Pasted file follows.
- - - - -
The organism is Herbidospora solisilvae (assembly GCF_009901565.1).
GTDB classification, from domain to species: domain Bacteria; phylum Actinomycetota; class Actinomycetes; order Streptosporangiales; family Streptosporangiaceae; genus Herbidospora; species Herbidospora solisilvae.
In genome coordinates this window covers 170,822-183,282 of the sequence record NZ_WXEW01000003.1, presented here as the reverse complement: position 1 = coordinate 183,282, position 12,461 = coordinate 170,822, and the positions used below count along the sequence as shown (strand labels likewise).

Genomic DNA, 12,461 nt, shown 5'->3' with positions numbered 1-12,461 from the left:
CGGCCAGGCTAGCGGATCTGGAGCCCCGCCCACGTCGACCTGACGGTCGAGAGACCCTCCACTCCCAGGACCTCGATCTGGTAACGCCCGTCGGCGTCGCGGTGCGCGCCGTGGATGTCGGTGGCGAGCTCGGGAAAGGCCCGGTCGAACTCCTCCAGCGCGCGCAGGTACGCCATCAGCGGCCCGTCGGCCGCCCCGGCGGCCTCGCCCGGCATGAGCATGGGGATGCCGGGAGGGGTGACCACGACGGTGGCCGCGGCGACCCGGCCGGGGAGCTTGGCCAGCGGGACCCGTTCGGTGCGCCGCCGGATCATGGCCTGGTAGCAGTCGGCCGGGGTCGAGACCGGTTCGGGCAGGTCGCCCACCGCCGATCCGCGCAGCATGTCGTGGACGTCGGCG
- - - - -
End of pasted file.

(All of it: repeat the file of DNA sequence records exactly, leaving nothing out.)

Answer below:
The organism is Herbidospora solisilvae (assembly GCF_009901565.1).
GTDB classification, from domain to species: domain Bacteria; phylum Actinomycetota; class Actinomycetes; order Streptosporangiales; family Streptosporangiaceae; genus Herbidospora; species Herbidospora solisilvae.
In genome coordinates this window covers 170,822-183,282 of the sequence record NZ_WXEW01000003.1, presented here as the reverse complement: position 1 = coordinate 183,282, position 12,461 = coordinate 170,822, and the positions used below count along the sequence as shown (strand labels likewise).

Genomic DNA, 12,461 nt, shown 5'->3' with positions numbered 1-12,461 from the left:
CGGCCAGGCTAGCGGATCTGGAGCCCCGCCCACGTCGACCTGACGGTCGAGAGACCCTCCACTCCCAGGACCTCGATCTGGTAACGCCCGTCGGCGTCGCGGTGCGCGCCGTGGATGTCGGTGGCGAGCTCGGGAAAGGCCCGGTCGAACTCCTCCAGCGCGCGCAGGTACGCCATCAGCGGCCCGTCGGCCGCCCCGGCGGCCTCGCCCGGCATGAGCATGGGGATGCCGGGAGGGGTGACCACGACGGTGGCCGCGGCGACCCGGCCGGGGAGCTTGGCCAGCGGGACCCGTTCGGTGCGCCGCCGGATCATGGCCTGGTAGCAGTCGGCCGGGGTCGAGACCGGTTCGGGCAGGTCGCCCACCGCCGATCCGCGCAGCATGTCGTGGACGTCGGCG